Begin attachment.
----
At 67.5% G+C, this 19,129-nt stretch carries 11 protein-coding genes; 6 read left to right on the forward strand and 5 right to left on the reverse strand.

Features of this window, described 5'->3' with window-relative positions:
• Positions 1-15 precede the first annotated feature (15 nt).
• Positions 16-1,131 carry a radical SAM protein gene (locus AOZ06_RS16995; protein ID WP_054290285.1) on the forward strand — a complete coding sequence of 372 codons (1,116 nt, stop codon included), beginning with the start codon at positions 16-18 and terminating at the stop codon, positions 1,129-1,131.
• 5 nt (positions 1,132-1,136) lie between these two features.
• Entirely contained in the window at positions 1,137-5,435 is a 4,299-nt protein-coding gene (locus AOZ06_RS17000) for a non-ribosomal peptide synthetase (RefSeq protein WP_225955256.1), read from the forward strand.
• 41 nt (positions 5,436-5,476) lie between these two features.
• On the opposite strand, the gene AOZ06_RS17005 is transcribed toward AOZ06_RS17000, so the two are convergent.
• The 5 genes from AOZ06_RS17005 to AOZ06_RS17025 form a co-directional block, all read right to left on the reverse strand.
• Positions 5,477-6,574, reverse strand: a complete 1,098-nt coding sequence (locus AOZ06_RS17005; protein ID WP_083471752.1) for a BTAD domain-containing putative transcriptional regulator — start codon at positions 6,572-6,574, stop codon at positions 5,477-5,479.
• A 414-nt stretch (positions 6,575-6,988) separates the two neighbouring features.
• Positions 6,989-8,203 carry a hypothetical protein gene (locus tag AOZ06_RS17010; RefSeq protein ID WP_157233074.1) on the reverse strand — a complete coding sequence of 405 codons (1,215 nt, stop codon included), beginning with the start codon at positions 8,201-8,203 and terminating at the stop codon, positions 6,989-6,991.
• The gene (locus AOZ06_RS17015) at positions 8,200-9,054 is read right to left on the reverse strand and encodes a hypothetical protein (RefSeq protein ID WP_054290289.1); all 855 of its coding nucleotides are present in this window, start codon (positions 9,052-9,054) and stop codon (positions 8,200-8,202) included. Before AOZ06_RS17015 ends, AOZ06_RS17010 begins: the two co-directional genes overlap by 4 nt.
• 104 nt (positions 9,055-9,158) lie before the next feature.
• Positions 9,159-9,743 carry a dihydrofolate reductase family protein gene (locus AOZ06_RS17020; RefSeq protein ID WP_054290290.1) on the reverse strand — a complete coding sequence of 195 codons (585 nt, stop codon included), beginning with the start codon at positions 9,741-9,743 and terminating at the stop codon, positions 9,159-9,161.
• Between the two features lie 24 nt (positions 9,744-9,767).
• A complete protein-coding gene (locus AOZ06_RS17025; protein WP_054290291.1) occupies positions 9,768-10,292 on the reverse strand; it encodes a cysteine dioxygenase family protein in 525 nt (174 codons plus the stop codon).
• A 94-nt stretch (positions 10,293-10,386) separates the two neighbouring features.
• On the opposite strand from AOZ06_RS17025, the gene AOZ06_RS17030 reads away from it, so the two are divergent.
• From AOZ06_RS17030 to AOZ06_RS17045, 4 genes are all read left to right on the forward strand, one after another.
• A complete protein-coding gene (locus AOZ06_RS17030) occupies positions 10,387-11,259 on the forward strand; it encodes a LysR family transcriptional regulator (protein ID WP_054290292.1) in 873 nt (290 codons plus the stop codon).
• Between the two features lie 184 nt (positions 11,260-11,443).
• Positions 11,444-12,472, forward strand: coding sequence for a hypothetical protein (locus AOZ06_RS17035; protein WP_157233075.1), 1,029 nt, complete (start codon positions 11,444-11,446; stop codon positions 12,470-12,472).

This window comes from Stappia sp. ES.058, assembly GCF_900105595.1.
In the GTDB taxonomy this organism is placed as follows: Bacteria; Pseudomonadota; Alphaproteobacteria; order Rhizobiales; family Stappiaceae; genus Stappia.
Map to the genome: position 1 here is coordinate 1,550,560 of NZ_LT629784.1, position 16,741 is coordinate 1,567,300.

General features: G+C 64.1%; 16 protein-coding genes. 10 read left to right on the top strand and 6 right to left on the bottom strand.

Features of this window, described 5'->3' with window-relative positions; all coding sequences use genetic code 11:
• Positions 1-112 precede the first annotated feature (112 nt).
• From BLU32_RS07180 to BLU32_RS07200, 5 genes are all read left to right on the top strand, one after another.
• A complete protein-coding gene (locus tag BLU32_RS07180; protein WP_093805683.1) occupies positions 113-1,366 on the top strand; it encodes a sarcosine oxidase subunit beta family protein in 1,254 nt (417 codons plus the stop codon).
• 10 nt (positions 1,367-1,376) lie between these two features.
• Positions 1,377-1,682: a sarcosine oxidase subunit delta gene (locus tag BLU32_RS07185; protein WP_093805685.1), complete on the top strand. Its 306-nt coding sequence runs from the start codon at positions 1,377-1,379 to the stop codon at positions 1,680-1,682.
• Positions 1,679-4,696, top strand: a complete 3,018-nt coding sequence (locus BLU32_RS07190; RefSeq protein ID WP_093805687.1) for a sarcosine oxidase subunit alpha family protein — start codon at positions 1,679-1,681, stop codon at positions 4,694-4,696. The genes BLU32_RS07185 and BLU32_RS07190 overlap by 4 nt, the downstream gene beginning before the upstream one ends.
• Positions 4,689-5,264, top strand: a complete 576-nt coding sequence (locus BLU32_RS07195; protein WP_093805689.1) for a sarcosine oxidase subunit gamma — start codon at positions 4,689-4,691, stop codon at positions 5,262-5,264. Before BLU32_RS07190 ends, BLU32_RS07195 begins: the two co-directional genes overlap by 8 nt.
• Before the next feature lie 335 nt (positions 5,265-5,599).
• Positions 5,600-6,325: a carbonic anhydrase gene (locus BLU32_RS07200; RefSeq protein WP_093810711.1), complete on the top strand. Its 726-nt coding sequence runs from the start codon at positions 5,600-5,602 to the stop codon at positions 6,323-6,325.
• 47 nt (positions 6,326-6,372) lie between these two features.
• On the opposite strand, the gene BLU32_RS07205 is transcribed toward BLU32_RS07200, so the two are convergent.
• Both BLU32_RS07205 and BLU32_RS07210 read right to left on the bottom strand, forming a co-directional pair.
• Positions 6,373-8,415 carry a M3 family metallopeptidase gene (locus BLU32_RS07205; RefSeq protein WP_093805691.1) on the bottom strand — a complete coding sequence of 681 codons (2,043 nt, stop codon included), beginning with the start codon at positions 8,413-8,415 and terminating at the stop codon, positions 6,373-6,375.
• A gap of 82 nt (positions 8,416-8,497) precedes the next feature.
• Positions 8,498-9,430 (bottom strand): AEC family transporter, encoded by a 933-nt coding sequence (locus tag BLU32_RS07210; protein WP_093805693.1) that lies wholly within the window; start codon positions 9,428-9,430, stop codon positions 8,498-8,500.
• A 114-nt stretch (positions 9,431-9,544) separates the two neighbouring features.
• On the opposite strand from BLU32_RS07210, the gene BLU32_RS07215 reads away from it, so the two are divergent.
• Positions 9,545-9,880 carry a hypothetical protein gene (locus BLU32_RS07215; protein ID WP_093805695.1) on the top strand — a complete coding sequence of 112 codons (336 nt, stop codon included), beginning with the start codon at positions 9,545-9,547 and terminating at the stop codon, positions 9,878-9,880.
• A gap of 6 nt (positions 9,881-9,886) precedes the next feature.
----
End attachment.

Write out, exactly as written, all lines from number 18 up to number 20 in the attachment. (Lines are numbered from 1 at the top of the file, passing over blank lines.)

• A 94-nt stretch (positions 10,293-10,386) separates the two neighbouring features.
• On the opposite strand from AOZ06_RS17025, the gene AOZ06_RS17030 reads away from it, so the two are divergent.
• From AOZ06_RS17030 to AOZ06_RS17045, 4 genes are all read left to right on the forward strand, one after another.